Posted December 11, 2018, 4:15 pm CST
A woman who claimed a former fraternity president at Baylor University “violently and repeatedly” raped her told a Texas court on Monday that she was devastated by the decision to allow him to escape jail time.
The woman gave her victim impact statement during a court hearing in which the accused man, Jacob Walter Anderson, pleaded no contest to a lesser charge of felony restraint, the Waco Tribune-Herald reports. Judge Ralph Strother of Waco accepted the plea deal on Monday.
The plea deal calls for no time behind bars and no registration as a sex offender. Instead, Anderson will serve three years of deferred adjudication probation, pay a $400 fine, and undergo counseling. At this article’s publication time, more than 96,000 people had signed an online petition opposing the deal.
Also reporting on the case are the Fort Worth Star-Telegram, NBC News, BuzzFeed News, CBS News, KCENTV.com, and the Washington Post.
The woman had said Anderson led her outside during a fraternity party in 2016 after she felt woozy from drinking a cup of punch. The woman, who was a Baylor sophomore at the time, said Anderson sexually assaulted her behind a tent.
KCENTV.com posted a copy of the woman’s victim impact statement. The woman said Anderson repeatedly raped her vaginally and orally, causing her to choke and eventually black out. “When I was completely unconscious, he dumped me face down in the dirt and left me there to die,” the statement said. “He had taken what he wanted, had proven his power over my body.”
According to an earlier statement by the woman and her family, the McLennan County prosecutor in the case, Hilary LaBorde, had told them her only successes when trying college-age rape defendants are in cases in which there are multiple victims. In one recent case, LaBorde reportedly said, jurors engaged in a lot of victim blaming. The Waco Tribune-Herald has coverage here.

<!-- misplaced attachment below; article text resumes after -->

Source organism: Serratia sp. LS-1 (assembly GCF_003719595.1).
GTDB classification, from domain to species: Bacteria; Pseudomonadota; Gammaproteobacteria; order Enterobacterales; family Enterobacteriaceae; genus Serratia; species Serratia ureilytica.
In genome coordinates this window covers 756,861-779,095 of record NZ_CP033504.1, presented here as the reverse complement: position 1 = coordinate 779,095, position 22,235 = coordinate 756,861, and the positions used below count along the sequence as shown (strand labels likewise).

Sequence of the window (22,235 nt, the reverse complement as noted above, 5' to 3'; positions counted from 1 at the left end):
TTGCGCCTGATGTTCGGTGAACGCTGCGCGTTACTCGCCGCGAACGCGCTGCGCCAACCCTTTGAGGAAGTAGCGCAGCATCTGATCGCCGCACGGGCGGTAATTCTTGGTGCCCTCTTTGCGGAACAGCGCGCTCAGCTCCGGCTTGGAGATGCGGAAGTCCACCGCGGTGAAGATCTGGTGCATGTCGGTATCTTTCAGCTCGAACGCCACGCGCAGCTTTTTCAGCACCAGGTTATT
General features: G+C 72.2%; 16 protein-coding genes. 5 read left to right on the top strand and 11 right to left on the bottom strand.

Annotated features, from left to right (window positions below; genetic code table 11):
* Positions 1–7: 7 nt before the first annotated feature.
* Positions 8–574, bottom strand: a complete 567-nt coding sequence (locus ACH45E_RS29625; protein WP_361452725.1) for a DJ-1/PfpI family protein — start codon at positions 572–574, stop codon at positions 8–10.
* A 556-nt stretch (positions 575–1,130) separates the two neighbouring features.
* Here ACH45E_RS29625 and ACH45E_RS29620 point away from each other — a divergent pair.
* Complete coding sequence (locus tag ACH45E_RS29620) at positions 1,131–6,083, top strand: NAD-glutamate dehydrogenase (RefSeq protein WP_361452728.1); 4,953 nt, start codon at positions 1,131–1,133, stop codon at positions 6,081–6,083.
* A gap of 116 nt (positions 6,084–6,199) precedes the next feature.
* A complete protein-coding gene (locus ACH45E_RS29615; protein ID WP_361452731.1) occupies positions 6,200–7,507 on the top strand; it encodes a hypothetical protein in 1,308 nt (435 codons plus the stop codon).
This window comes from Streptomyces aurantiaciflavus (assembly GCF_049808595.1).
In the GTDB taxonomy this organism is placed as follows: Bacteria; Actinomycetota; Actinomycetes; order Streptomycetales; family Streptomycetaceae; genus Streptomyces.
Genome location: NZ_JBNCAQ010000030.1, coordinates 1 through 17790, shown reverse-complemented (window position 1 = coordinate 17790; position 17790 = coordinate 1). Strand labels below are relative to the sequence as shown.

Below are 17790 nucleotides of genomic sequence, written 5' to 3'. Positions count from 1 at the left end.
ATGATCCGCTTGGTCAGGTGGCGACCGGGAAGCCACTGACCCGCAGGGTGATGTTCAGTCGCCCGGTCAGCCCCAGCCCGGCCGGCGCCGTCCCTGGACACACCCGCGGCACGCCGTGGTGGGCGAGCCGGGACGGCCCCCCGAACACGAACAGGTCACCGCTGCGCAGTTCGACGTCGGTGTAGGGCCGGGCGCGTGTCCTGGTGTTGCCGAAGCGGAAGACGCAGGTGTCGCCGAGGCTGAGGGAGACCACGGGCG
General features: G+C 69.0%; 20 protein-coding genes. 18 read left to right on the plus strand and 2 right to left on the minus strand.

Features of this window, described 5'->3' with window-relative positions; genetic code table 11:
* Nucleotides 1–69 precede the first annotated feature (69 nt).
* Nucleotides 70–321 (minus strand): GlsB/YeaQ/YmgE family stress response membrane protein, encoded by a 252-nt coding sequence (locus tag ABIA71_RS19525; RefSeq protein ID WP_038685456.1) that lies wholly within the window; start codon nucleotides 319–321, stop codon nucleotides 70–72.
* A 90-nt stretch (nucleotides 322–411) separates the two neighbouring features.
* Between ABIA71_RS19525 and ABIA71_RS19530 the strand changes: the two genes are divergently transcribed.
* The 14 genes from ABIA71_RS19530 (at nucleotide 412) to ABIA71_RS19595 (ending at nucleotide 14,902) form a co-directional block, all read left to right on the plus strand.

LaBorde said in a statement after the judge accepted the deal that it “was the best outcome given the facts of this case. Conflicting evidence and statements exist in this case making the original allegation difficult to prove beyond a reasonable doubt. As a prosecutor, my goal is no more victims. I believe that is best accomplished when there is a consequence rather than an acquittal. This offender is now on felony probation and will receive sex offender treatment, a result which was not guaranteed, nor likely, had we gone to trial.”
Anderson was expelled from Baylor after the incident, and the Baylor chapter of his fraternity, Phi Delta Theta, was suspended. He is due to graduate soon from the University of Texas at Dallas.
University of Utah law professor Paul Cassell, a former federal prosecutor and judge, criticized the deal in an email sent to the Washington Post. “The prosecutor’s own evaluation of the case make clear that she is relying on an inappropriate consideration—specifically a prospective juror’s likely belief in ‘rape myths’—in striking this remarkable deal,” he said.
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